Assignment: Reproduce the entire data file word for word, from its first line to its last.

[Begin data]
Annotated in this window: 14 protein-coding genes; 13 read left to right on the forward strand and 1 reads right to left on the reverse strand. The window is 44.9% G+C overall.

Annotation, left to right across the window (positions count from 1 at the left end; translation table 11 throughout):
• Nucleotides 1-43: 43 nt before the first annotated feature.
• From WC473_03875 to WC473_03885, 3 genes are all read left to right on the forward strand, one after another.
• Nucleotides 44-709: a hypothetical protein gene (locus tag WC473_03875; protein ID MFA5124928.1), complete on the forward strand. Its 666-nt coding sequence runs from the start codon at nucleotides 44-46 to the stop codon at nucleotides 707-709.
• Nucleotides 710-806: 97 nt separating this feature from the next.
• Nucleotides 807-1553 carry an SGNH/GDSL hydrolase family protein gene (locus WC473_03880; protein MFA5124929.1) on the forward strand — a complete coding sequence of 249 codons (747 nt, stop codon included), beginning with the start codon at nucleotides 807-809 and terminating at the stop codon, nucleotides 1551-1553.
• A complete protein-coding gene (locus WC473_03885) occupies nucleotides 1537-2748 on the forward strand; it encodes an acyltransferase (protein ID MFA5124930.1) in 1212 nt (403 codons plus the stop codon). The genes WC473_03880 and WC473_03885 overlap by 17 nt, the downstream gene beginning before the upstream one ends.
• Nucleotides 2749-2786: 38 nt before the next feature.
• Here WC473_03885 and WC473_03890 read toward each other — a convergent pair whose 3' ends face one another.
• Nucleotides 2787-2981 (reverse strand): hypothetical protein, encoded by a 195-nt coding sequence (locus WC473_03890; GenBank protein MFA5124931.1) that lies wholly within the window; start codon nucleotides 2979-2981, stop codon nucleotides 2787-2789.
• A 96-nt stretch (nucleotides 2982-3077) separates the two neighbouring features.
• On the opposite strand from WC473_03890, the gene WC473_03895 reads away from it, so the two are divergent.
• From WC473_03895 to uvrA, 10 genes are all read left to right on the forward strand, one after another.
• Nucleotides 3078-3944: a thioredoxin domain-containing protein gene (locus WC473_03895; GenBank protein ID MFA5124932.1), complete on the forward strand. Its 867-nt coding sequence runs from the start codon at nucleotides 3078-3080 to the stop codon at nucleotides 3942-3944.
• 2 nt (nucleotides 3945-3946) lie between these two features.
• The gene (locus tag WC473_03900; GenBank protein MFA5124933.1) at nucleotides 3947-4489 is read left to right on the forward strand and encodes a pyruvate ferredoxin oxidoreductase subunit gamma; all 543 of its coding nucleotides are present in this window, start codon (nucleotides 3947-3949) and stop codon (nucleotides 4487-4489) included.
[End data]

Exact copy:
Annotated in this window: 14 protein-coding genes; 13 read left to right on the forward strand and 1 reads right to left on the reverse strand. The window is 44.9% G+C overall.

Annotation, left to right across the window (positions count from 1 at the left end; translation table 11 throughout):
• Nucleotides 1-43: 43 nt before the first annotated feature.
• From WC473_03875 to WC473_03885, 3 genes are all read left to right on the forward strand, one after another.
• Nucleotides 44-709: a hypothetical protein gene (locus tag WC473_03875; protein ID MFA5124928.1), complete on the forward strand. Its 666-nt coding sequence runs from the start codon at nucleotides 44-46 to the stop codon at nucleotides 707-709.
• Nucleotides 710-806: 97 nt separating this feature from the next.
• Nucleotides 807-1553 carry an SGNH/GDSL hydrolase family protein gene (locus WC473_03880; protein MFA5124929.1) on the forward strand — a complete coding sequence of 249 codons (747 nt, stop codon included), beginning with the start codon at nucleotides 807-809 and terminating at the stop codon, nucleotides 1551-1553.
• A complete protein-coding gene (locus WC473_03885) occupies nucleotides 1537-2748 on the forward strand; it encodes an acyltransferase (protein ID MFA5124930.1) in 1212 nt (403 codons plus the stop codon). The genes WC473_03880 and WC473_03885 overlap by 17 nt, the downstream gene beginning before the upstream one ends.
• Nucleotides 2749-2786: 38 nt before the next feature.
• Here WC473_03885 and WC473_03890 read toward each other — a convergent pair whose 3' ends face one another.
• Nucleotides 2787-2981 (reverse strand): hypothetical protein, encoded by a 195-nt coding sequence (locus WC473_03890; GenBank protein MFA5124931.1) that lies wholly within the window; start codon nucleotides 2979-2981, stop codon nucleotides 2787-2789.
• A 96-nt stretch (nucleotides 2982-3077) separates the two neighbouring features.
• On the opposite strand from WC473_03890, the gene WC473_03895 reads away from it, so the two are divergent.
• From WC473_03895 to uvrA, 10 genes are all read left to right on the forward strand, one after another.
• Nucleotides 3078-3944: a thioredoxin domain-containing protein gene (locus WC473_03895; GenBank protein ID MFA5124932.1), complete on the forward strand. Its 867-nt coding sequence runs from the start codon at nucleotides 3078-3080 to the stop codon at nucleotides 3942-3944.
• 2 nt (nucleotides 3945-3946) lie between these two features.
• The gene (locus tag WC473_03900; GenBank protein MFA5124933.1) at nucleotides 3947-4489 is read left to right on the forward strand and encodes a pyruvate ferredoxin oxidoreductase subunit gamma; all 543 of its coding nucleotides are present in this window, start codon (nucleotides 3947-3949) and stop codon (nucleotides 4487-4489) included.